Mary and the Ark

Perhaps I was a bit hasty in my recent Notice to Protestants about Mary. In the Baptist Standard, of all places, you can now read how Mary is The Coming of the New Ark to Jerusalem. It is nice to see non-Catholics recognizing the Blessed Virgin as more than just a kind of talking incubator for Jesus.

Unfortunately the Baptist writer, Bill Crittenden, does not follow his comparison to its logical end. He recognizes that the original Ark was no mere box: It was a chest built of acacia wood, a material that was considered worthy of housing God, everlasting and with no defect. Hmmm, could the New Ark also have some of these qualities? Crittenden doesn't say.

The parallels between Mary and the Ark are nothing new. Athanasius saw it in the third century. Steve Ray has an excellent article on the subject. As Augustine said: The New Testament is hidden in the Old, and the Old Testament is revealed by the New.

O Come O Come Emmanuel

Here is a nice video to close out your Advent. Merry Christmas to all!

Rick Warren, Inauguration and Gay Rights

Gay rights activists are up in arms because Obama asked Rick Warren to offer an invocation at the presidential inauguration next month. Warren is unacceptable, in their view, because he supported the Proposition 8 drive to outlaw gay marriage in California. They feel betrayed because they thought Obama was devoted to their cause. They forget he is also a politician who is keenly interested in attracting more Christian voters to his cause. This was a chance to do so and also reinforce his image as a unifier. I do not think it indicates any sympathy on Obama's part for conservative Christian beliefs.

For his part, Rev. Warren is getting it from both sides. The gay-marriage advocates consider him a bigot while many on the right consider him a turncoat for daring to participate in the inauguration. Personally I don't see the problem. It is appropriate and fitting that Christians pray for our national leaders - whether we agree with their actions or not. Warren has made his disagreements with Obama about abortion and gay marriage crystal-clear. Presumably, his invocation will not ask God's blessing on those parts of the Obama agenda that conflict with Christian belief.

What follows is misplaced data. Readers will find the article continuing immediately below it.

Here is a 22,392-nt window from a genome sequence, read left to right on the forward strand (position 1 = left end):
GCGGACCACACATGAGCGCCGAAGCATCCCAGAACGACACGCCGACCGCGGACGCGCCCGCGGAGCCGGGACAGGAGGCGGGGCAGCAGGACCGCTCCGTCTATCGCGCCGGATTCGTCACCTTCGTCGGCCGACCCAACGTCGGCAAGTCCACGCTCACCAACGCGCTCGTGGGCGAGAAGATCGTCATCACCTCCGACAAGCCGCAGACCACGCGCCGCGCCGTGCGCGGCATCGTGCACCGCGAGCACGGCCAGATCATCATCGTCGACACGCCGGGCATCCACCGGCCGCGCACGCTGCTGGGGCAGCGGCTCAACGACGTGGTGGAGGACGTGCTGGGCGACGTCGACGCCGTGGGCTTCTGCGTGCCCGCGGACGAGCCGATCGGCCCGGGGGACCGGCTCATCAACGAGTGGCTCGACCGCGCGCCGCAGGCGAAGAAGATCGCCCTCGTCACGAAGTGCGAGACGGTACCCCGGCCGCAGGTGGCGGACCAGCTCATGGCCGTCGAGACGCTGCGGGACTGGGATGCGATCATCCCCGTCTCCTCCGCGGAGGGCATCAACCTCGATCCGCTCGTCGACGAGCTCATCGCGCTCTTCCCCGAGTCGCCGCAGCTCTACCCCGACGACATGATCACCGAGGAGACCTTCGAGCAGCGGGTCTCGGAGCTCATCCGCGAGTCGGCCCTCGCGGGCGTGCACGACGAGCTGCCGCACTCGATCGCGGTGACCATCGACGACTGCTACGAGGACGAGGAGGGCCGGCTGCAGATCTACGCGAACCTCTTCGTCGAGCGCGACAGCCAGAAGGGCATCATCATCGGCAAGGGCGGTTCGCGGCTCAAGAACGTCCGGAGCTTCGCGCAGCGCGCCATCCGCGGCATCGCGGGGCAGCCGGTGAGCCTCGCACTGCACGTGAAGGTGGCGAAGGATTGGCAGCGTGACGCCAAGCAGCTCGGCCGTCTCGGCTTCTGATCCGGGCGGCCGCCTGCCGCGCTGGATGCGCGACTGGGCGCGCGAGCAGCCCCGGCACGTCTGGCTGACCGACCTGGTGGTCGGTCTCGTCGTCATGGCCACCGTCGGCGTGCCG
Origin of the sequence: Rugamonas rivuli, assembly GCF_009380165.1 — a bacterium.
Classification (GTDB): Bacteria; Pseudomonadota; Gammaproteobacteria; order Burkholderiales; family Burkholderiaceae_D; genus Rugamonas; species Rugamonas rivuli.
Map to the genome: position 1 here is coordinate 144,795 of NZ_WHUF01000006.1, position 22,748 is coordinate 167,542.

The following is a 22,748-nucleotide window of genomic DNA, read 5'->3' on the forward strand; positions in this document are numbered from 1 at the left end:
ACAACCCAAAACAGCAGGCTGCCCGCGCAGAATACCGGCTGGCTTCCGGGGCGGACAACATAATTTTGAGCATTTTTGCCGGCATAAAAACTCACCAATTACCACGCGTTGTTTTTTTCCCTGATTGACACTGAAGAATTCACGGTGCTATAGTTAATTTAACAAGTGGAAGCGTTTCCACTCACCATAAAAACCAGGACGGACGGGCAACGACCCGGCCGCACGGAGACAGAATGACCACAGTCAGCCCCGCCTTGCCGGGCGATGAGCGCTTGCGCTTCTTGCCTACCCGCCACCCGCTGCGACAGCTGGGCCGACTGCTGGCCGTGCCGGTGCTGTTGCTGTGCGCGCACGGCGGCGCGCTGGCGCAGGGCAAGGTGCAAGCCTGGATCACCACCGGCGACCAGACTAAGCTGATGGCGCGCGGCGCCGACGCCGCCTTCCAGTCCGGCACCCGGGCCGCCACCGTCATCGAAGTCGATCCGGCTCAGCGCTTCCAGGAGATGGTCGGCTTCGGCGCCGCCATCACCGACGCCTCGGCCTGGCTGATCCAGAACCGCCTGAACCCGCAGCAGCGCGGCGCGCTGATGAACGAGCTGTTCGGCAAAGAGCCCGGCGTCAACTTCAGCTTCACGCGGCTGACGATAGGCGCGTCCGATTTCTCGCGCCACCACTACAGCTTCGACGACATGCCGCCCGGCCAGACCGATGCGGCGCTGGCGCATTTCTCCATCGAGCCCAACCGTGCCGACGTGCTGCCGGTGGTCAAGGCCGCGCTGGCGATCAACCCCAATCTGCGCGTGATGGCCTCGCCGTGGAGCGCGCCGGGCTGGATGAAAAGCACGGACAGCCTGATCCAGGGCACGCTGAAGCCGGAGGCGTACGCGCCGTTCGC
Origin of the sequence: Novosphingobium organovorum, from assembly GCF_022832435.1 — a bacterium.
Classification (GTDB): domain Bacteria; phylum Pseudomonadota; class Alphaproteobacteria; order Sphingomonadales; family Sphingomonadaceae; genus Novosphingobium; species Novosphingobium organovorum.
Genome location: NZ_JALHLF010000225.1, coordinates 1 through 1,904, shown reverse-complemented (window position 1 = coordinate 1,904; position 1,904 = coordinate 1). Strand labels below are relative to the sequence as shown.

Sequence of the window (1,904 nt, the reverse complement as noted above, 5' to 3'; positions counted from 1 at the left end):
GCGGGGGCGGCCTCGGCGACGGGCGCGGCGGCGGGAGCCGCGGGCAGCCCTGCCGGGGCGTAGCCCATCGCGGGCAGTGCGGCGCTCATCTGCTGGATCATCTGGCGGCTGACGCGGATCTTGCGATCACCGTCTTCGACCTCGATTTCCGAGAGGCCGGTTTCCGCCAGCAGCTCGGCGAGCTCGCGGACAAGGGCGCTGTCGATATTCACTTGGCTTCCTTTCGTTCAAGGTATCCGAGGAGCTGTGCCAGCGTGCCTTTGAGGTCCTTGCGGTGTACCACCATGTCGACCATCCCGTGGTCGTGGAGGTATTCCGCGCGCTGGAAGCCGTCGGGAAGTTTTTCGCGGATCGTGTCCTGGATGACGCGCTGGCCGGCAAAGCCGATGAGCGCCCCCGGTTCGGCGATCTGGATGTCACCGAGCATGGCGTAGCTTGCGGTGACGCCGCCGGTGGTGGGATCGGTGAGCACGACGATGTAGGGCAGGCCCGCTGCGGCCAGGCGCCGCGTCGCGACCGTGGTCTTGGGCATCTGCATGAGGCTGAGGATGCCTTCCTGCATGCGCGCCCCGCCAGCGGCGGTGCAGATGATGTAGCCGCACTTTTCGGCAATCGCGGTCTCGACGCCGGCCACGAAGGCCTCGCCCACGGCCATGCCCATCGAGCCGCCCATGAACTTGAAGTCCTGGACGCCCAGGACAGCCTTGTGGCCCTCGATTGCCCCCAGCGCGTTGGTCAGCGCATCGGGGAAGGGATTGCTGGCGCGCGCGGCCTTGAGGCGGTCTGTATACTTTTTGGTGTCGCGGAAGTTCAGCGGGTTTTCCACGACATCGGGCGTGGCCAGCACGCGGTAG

What's interesting to me is how the Proposition 8 defeat has so galvanized gay activists in the last few months. Any Christian who disagrees with gay marriage is now a de facto bigot. The anger is palpable, and it is leading to all kinds of intimidating and even violent rhetoric against people who gave even casual support to Proposition 8. The Mormon church is a particular target of gay wrath. Rick Warren also endorsed the proposition, but was by no means a leader or even particularly vocal about it. Indeed, he is regarded as far too soft on the culture-war issues by many conservative Christian activists. No matter - he made the wrong choice, and now he has to pay. To get a taste of it, read this post by a liberal who found himself sympathizing with Warren, and then read the comments that follow.

Al Mohler rightly points out that the angry response to Warren's presence at the inauguration will not be the end of this battle. Gay marriage is quickly becoming an issue where everyone will have to take a stand - and there is no middle ground. It's going to get ugly.

Rick Warren has just found himself in the midst of a whirlwind. We must pray that God will give him wisdom as he decides what to do -- and what to say -- as he stands in this whirlwind. But every evangelical Christian should watch this carefully, for the controversy over Rick Warren will not stop with the pastor from Saddleback. This whirlwind is coming for you and for your church. At some point, the cost of being "cool" will be the abandonment of biblical Christianity. We had better decide well in advance that this is a cost far too high to pay.

Amazing Grace

Here is a stirring performance of Amazing Grace, including bagpipes.

The singers are a group called Il Divo. If it looks like they are in the Roman Colosseum, you're half right. They are in a Roman Colosseum, but in Pula, Croatia, not Rome. It's nice to see what was probably a place of martyrdom for some early Christians now put to much better use.

(Hat tip: Steve Ray)

Notice to Protestants

In the month of December, it is okay to display statues of the Virgin Mary as part of a larger Nativity scene. During this time no one will think you are promoting idol-worship. Images of Mary and other Biblical figures may even serve as a source of inspiration during the holidays. Candles are optional.

Following the Christmas season, all such statues will once again become idolatrous and must be hidden from view for another year.

Thank you for your cooperation. That is all.